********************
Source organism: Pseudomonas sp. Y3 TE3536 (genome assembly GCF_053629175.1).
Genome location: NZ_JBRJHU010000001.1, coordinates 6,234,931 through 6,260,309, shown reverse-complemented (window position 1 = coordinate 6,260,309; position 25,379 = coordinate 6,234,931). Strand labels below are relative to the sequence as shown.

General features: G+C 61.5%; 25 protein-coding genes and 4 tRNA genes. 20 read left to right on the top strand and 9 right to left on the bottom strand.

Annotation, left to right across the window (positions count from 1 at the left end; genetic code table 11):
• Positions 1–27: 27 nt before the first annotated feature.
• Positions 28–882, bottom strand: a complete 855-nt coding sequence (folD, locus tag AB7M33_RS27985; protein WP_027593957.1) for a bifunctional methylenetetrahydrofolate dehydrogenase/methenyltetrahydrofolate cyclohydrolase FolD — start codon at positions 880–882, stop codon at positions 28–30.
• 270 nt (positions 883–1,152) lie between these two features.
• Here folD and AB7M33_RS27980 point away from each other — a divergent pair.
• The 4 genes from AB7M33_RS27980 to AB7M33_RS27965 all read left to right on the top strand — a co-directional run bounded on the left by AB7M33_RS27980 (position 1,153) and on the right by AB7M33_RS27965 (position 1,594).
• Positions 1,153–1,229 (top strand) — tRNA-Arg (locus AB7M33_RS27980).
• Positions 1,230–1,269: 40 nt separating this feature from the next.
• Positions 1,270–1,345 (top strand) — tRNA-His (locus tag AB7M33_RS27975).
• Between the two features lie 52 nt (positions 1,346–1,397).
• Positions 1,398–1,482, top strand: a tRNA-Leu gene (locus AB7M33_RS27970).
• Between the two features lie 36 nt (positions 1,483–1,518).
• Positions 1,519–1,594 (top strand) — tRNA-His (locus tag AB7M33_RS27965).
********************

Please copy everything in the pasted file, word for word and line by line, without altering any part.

Source organism: Pseudomonas sp. Y3 TE3536 (genome assembly GCF_053629175.1).
Genome location: NZ_JBRJHU010000001.1, coordinates 6,234,931 through 6,260,309, shown reverse-complemented (window position 1 = coordinate 6,260,309; position 25,379 = coordinate 6,234,931). Strand labels below are relative to the sequence as shown.

General features: G+C 61.5%; 25 protein-coding genes and 4 tRNA genes. 20 read left to right on the top strand and 9 right to left on the bottom strand.

Annotation, left to right across the window (positions count from 1 at the left end; genetic code table 11):
• Positions 1–27: 27 nt before the first annotated feature.
• Positions 28–882, bottom strand: a complete 855-nt coding sequence (folD, locus tag AB7M33_RS27985; protein WP_027593957.1) for a bifunctional methylenetetrahydrofolate dehydrogenase/methenyltetrahydrofolate cyclohydrolase FolD — start codon at positions 880–882, stop codon at positions 28–30.
• 270 nt (positions 883–1,152) lie between these two features.
• Here folD and AB7M33_RS27980 point away from each other — a divergent pair.
• The 4 genes from AB7M33_RS27980 to AB7M33_RS27965 all read left to right on the top strand — a co-directional run bounded on the left by AB7M33_RS27980 (position 1,153) and on the right by AB7M33_RS27965 (position 1,594).
• Positions 1,153–1,229 (top strand) — tRNA-Arg (locus AB7M33_RS27980).
• Positions 1,230–1,269: 40 nt separating this feature from the next.
• Positions 1,270–1,345 (top strand) — tRNA-His (locus tag AB7M33_RS27975).
• Between the two features lie 52 nt (positions 1,346–1,397).
• Positions 1,398–1,482, top strand: a tRNA-Leu gene (locus AB7M33_RS27970).
• Between the two features lie 36 nt (positions 1,483–1,518).
• Positions 1,519–1,594 (top strand) — tRNA-His (locus tag AB7M33_RS27965).